Do over say, 15 years .. that’s 430,685,400 dropped domains.

That’s quite a lot, isn’t it?

How many of them are old websites with backlinks and type-ins? I have no idea. I’m assuming a starting level of 10,000 just as a starting point, not related to anything, so as we can make a graph.

I’m guessing the following growth rates:

1. Formerly developed web sites now parked: annual growth: guessed at 25% compounding.

2. Quality parked (type-in) domains: small growth of 5% type-in guessed. (This is too probably high. It may have gone down slightly in absolute terms).

3. Built and maintained brands: annual growth guessed at 25% compounding. This could be way off.

The following is the graphical narrative that results:

graph-1

1999… to so many of us, it seems like yesterday. The Red Hot Chilli Peppers were in fine voice of course, and Californication was most definitely in the air.

Pure halcyon days.

So, going back to the early days of parking, after the dot-com crash, you would have had lots and lots of purer quality type-in “search” domains, compared to the old websites, and of course the brands (read: corporates) were in total disarray.

Combined with really slow Internet connections – the modem (who will ever forget *that* sound), we can see that was the perfect time for parking.

Is the picture portrayed by this graph correct? I believe so, but trust me, I’m seriously open to this narrative been disproved.

So, while parking was the perfect solution for a short-time, as an industry, we have stayed stuck as if it’s 1999. Things are now changing so fast, and we simply haven’t responded.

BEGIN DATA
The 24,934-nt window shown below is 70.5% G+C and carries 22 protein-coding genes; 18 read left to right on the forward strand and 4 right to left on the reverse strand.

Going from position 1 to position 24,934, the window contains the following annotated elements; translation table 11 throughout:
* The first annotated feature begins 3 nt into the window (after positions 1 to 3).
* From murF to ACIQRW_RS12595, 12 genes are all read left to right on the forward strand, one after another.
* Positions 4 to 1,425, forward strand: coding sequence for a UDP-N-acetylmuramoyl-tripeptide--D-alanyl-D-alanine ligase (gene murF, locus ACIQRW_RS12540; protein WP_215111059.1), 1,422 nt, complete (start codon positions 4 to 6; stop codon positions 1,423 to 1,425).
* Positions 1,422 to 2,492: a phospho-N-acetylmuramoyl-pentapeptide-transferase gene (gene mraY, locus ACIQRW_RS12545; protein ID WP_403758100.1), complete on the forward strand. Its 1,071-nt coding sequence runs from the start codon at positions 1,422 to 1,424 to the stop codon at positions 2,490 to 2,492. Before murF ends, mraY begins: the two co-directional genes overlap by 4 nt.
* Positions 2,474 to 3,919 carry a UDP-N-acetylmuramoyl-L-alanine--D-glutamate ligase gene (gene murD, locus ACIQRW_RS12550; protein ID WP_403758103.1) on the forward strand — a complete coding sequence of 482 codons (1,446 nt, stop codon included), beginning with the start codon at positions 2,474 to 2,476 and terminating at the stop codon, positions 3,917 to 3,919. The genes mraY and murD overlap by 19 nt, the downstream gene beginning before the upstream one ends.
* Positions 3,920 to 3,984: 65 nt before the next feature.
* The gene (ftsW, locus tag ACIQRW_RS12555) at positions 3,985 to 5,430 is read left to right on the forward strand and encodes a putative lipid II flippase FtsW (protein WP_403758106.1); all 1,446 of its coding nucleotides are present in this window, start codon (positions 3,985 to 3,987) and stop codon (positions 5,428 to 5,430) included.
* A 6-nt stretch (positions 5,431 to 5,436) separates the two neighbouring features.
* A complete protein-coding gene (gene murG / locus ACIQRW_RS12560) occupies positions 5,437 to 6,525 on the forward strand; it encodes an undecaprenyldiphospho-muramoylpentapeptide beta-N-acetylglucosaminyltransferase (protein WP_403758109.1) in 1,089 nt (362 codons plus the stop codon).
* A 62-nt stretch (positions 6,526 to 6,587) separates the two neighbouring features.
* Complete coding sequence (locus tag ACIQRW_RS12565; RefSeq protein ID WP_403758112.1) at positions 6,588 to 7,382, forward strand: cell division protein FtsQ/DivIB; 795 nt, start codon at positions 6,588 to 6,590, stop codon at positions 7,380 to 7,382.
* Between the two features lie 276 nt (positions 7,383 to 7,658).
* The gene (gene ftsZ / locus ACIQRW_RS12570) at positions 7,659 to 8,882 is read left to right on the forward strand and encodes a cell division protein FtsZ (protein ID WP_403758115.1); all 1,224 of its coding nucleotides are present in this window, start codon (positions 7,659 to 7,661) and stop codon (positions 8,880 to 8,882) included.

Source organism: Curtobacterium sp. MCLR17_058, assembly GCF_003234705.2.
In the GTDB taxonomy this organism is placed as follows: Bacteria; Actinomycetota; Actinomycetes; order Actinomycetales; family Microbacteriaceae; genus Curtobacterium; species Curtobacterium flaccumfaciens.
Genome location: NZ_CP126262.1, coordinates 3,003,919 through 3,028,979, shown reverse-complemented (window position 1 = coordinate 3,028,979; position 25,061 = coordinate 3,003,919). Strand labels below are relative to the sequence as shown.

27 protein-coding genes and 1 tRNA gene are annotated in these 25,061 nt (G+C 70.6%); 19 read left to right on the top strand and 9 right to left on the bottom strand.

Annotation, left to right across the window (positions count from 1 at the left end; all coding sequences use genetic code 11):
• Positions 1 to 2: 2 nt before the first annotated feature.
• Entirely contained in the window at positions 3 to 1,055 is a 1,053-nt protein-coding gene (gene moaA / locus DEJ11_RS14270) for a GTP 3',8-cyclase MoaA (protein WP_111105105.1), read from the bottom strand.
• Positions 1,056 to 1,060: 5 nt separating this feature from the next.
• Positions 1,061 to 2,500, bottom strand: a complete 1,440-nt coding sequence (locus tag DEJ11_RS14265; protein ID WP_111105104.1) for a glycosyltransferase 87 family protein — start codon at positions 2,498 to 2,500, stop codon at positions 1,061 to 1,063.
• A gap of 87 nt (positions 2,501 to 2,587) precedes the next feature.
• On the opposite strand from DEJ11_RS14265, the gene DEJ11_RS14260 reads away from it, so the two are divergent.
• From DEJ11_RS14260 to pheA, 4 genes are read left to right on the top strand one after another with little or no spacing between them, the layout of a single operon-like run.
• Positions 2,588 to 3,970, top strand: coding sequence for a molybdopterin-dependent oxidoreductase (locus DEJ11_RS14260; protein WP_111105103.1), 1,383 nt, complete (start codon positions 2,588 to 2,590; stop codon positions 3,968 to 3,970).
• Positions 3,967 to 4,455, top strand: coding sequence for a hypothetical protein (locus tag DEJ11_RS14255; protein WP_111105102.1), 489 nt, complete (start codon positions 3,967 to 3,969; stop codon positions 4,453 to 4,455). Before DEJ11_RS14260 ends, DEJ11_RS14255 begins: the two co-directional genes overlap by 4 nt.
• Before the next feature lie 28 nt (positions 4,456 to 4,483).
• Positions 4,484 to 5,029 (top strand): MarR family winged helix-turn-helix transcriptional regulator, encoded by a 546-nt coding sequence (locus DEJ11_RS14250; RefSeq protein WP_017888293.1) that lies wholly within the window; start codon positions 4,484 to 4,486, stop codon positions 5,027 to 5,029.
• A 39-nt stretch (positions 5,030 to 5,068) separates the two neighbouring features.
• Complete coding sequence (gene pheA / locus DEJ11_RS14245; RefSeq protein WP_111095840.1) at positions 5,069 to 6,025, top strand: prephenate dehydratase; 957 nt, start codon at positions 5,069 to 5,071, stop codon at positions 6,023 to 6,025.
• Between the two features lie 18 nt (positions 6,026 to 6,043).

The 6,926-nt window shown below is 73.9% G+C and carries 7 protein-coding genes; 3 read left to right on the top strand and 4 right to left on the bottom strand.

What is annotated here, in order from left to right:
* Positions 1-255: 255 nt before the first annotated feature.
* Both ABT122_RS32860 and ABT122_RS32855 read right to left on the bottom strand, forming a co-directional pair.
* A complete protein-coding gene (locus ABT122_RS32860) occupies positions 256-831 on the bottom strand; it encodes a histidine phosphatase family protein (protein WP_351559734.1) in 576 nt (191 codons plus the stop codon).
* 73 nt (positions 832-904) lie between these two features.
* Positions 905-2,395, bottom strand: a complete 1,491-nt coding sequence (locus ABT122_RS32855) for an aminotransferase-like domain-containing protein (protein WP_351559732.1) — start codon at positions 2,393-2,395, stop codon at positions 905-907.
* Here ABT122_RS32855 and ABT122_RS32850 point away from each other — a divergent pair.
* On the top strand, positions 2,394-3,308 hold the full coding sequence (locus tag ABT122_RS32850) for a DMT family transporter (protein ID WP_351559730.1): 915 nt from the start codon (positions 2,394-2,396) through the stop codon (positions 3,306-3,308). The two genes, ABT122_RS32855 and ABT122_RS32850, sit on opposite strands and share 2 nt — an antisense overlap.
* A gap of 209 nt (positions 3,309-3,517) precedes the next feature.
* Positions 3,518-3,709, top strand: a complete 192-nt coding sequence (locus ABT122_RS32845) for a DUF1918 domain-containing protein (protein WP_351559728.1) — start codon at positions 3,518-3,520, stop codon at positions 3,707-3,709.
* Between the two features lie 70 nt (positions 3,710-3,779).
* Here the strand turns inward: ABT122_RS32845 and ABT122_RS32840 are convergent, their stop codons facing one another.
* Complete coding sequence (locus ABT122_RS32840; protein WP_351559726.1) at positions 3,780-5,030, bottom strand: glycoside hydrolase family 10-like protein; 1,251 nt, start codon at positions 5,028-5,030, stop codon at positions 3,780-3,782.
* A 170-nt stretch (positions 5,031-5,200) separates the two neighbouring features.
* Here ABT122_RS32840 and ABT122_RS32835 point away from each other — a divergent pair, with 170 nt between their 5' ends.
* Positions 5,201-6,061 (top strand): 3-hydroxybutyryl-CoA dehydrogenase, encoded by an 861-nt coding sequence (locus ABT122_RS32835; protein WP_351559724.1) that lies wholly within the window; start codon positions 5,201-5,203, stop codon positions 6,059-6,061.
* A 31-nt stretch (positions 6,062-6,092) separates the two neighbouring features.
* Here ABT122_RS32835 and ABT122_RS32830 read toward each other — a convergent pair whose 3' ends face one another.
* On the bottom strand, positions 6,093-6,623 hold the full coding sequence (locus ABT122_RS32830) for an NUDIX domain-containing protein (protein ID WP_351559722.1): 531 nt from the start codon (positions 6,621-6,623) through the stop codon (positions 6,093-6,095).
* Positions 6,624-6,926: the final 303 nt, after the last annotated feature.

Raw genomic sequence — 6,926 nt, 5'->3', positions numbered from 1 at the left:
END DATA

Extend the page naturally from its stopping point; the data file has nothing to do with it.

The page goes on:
But there is one new show in town; actually it’s been here for a while, and it’s “Zero Click”.

This makes perfect sense.

It’s a direct link, ideally 301, to a developed site. I do this myself. I lease domains directly from certain domainers and point them to my sites.

I have zero problem with that.

Here’s the way that I work it:

1. I know who they are and they know who I am.
2. I know the exact domains I am leasing.
3. They know the exact domain/website they are pointing to.

What could be more simpler? Cassandra, what could possibly go wrong?

Okay, so I’m keying in a domain related to textbooks, which shall of course, remain nameless, and it’s on zero-click.

Hum. Wow. Really? No way. Hop – skip – jump – hop. Key in the domain, and then I’m passed around like a parcel. Stock trading systems; on a textbook domain?

I have no problem with stock trading systems per se, I hope to use them myself some day.

Free shopping vouchers to be won; provided I agree to pay a fee every month on the mobile? Again, I have no problem necessarily with this competition…but on a Tier 1 textbook domain? Really?

Country roads, take me home.

We can observe the following occurs in some cases:

1. The advertiser and publisher do not know each other;

2. The advertiser does not know the domain traffic they are buying;

3. The publisher does not know precisely who they are linking to. They will not be able to contact the advertiser without great difficulty.

Conclusions: (1) There is sub-optimal, illogical use of good quality, pure search domains – including by myself. I have ended this where possible myself as it’s sub-optimal and illogical, although I have a few names where I can’t control the DNS.

(2) in all but a few cases, domain traffic is simply an opportunity to develop a nice little niche on the web without paying for clicks from Adwords or Bing, which you can do anyway.

What I’ve been up to since the last post